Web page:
A Rs 4,000 crore state aid budgeted by the government for local shipbuilders for a ten-year period starting April 2016, is going abegging after a spate of yard collapses resulted in just Rs 241 crores or a paltry 6 per cent of the total corpus being used up so far, with three years left for the scheme to end.
The financial assistance to Indian shipyards is applicable for shipbuilding contracts signed between 1 April 2016 and 31 March 2026.
Some 28 shipyards had registered under the scheme of which nine have utilized the benefits, building 80 vessels for which financial assistance of Rs 241 crore has been approved, the Union Minister of Ports, Shipping, and Waterways, Sarbananda Sonowal told Rajya Sabha in a written response to a question on 28 March.
The government disbursed Rs 58.03 crores as shipbuilding financial assistance for FY21, Rs 64.62 crores for FY22 and Rs 58.04 crores for FY23 (up to 24 March 2023), Sonowal added.
State-run Cochin Shipyard Ltd secured a major chunk of the subsidy approved so far (Rs 68.83 crores for building 11 vessels) and is the only government-owned shipyard out of the nine from the list that have utilised the scheme.
Goa-based Chowgule and Company Pvt Ltd has secured financial aid of Rs55.13 crores for constructing seven ships, while Mandovi Drydocks, also based in Goa, has got Rs42.50 crores for building 26 ships.
The other shipyards that have been given financial assistance are Gujarat-based Shoft Shipyard (Rs 19.13 crores for 15 vessels), West Bengal-based Titagarh Wagons (Rs 18.29 crores for 2 ships), Goa-based Vijai Marine Services (Rs 12.60 crores for 8 vessels), Sembmarine Kakinada Ltd (Rs 11.23 crores for 2 ships), Kolkata-based A C Roy & Company (Rs 9.76 crores for 8 vessels) and Goa-based Dempo Shipbuilding & Engineering Pvt Ltd (Rs 3.98 crores towards one ship).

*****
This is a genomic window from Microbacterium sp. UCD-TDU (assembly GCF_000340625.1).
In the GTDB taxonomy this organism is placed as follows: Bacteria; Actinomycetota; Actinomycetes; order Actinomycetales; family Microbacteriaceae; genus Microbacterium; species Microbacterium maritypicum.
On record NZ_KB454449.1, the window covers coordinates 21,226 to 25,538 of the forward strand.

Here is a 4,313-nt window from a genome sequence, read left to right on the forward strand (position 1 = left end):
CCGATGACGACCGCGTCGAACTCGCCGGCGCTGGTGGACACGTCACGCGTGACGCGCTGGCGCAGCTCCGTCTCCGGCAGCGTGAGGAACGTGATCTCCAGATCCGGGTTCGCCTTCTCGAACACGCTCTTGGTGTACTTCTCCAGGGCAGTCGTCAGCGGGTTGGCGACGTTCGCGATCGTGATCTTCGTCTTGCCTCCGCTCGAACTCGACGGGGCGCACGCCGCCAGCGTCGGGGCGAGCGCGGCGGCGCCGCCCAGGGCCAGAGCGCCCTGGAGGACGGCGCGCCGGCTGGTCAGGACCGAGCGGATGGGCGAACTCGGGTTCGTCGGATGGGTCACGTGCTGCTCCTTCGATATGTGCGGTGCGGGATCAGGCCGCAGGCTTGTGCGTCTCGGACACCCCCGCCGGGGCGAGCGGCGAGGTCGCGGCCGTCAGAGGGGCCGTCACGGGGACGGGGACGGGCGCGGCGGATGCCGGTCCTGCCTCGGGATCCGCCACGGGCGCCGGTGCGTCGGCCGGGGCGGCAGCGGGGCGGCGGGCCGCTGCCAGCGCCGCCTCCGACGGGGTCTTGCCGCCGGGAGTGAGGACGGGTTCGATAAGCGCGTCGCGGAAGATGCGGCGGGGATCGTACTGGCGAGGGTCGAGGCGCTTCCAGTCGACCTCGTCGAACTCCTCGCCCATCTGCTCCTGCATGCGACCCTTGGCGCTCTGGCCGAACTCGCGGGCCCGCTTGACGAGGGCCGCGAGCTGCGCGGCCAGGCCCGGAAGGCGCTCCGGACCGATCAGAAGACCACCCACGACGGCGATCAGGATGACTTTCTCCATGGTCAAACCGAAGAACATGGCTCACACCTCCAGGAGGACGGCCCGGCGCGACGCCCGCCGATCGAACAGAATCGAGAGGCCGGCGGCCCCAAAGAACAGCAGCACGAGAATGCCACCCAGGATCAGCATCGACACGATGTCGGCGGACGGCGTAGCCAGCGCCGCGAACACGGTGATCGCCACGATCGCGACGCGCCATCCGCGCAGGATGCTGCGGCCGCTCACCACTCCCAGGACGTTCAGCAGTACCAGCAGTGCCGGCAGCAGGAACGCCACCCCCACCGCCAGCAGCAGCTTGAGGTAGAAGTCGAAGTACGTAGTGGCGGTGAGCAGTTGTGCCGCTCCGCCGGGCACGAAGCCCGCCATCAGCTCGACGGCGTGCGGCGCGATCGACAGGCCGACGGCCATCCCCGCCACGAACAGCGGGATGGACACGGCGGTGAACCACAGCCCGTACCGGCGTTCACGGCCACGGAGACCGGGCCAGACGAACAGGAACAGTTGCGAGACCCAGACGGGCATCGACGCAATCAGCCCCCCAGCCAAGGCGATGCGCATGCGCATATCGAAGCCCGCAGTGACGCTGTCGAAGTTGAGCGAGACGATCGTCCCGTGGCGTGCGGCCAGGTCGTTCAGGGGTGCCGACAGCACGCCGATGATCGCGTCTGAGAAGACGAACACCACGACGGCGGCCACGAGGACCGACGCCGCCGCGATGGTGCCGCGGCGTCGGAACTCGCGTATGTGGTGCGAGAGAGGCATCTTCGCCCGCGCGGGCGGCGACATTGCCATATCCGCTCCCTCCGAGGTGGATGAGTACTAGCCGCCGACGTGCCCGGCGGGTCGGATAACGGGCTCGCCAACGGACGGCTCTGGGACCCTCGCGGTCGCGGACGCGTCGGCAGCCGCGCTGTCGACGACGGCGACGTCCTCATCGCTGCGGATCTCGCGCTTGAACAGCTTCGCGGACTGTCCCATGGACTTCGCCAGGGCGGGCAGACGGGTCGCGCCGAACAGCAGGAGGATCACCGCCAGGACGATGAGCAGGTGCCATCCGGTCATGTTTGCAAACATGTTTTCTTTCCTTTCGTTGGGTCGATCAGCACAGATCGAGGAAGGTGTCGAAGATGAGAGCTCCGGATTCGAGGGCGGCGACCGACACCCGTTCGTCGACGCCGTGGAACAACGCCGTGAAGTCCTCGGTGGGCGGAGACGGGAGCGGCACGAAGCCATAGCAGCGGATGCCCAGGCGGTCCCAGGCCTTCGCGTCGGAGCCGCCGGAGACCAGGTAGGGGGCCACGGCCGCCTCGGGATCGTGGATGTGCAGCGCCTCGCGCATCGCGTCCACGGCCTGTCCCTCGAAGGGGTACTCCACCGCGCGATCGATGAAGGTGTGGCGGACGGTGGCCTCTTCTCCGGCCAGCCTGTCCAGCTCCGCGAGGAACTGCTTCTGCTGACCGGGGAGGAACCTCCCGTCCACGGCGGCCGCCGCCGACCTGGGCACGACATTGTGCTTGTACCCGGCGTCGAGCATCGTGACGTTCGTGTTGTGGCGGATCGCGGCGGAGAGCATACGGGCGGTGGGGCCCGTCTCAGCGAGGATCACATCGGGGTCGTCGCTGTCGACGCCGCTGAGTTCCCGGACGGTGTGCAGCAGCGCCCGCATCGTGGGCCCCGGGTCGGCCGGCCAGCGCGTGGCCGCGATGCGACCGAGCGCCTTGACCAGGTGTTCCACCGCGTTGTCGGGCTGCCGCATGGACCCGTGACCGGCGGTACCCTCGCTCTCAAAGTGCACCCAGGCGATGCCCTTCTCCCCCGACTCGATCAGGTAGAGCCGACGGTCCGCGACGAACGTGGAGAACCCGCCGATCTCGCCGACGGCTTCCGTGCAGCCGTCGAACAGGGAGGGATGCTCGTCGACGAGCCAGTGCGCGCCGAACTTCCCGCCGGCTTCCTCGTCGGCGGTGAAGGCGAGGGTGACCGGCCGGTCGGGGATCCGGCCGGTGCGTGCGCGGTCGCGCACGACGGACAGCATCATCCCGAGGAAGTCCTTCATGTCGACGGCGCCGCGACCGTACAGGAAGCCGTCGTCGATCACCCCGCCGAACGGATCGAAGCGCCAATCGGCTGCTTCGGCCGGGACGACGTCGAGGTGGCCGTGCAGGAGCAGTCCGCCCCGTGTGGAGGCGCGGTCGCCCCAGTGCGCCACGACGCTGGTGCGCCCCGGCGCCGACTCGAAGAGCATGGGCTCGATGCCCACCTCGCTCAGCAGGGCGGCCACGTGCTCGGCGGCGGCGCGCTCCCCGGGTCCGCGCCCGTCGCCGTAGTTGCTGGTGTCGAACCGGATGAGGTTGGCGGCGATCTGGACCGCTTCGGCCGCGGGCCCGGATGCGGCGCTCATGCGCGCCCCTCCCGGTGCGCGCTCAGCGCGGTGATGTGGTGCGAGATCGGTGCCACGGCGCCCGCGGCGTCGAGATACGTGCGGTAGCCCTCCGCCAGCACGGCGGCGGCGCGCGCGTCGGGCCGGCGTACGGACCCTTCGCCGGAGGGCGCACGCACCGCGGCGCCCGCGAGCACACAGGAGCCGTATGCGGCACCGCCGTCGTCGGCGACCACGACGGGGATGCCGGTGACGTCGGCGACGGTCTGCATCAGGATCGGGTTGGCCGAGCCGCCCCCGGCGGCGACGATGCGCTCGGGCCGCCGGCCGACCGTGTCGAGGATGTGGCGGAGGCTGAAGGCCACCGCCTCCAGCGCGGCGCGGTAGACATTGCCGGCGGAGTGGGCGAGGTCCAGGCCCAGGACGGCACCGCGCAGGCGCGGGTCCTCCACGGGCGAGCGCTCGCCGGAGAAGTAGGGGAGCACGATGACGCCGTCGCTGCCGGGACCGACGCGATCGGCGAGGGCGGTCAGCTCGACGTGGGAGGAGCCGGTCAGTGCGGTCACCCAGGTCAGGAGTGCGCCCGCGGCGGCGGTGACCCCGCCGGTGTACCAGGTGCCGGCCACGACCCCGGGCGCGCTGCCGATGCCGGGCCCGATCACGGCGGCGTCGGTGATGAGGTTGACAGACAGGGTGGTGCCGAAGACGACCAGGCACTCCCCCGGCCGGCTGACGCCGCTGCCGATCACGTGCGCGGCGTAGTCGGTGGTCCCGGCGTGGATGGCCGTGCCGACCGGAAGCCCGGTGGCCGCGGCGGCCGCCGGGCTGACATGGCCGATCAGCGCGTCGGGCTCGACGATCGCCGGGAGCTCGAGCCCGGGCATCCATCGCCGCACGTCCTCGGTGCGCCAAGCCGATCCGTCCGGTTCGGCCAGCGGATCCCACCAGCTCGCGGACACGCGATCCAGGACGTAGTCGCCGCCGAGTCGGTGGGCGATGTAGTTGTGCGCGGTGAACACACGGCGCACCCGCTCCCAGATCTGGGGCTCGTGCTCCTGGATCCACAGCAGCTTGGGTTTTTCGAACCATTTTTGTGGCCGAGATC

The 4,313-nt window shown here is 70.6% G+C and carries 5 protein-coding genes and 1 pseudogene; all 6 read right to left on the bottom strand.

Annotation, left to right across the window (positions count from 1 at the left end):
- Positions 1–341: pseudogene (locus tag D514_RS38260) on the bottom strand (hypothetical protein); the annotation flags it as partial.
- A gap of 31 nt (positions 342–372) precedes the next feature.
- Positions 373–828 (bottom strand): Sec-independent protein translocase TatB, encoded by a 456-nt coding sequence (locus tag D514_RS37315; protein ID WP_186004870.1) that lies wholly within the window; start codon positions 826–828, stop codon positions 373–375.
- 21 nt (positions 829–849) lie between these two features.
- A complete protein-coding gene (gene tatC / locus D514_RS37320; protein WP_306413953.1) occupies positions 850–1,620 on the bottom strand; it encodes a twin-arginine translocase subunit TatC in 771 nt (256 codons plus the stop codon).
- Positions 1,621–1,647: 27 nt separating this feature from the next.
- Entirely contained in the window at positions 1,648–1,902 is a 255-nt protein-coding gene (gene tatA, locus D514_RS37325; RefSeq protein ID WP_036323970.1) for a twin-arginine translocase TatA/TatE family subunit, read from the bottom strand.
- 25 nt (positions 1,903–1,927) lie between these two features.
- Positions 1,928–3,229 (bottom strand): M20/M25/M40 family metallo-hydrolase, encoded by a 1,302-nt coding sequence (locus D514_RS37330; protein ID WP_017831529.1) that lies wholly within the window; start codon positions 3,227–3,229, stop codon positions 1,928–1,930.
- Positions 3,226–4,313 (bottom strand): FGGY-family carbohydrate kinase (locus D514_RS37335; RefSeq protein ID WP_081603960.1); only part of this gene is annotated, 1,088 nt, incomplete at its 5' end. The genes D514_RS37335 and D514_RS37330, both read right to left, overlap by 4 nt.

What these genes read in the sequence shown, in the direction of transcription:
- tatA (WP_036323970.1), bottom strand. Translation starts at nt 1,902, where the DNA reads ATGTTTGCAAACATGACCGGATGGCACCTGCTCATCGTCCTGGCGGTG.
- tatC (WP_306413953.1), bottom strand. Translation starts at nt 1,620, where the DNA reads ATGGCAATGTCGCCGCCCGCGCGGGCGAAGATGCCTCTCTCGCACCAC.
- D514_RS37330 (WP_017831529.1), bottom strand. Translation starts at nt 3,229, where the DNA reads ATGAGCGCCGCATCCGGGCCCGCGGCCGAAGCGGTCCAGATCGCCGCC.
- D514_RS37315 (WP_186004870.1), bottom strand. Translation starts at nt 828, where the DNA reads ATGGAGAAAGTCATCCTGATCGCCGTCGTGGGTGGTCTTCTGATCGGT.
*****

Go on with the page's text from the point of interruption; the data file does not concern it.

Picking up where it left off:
The financial assistance to shipbuilders, both state-owned and private, is valid for a ten-year period beginning 1 April 2016, scaling down the quantum by three percentage points every three years, starting with 20 percent during the first three years, 17 per cent for the next three years, 14 per cent for the next three years and 11 per cent in the tenth year.
The scheme was designed to promote the government’s ‘Make in India’ programme, encourage the local shipbuilding industry by providing a level playing field vis-a-vis foreign shipyards and help India raise its stature as a ship building nation.
But local shipyards have not been able to take advantage of the scheme mainly because some big shipbuilders such as Pipavav Shipyard, ABG Shipyard and Bharati Shipyard collapsed under a huge pile of debt and had to be sold or liquidated under India’s bankruptcy law.
The government and the new owners of yards should sit across the table and discuss ways to tweak the policy to align it with the Maritime India Vision 2030. Shipbuilding is a business which is a huge employment generator and an employment multiplier with all the ancillary units, he stated.
“Whatever is feasible and within its framework, the government should look at how much they can stretch themselves to assist the new owners. That is the key,” he added.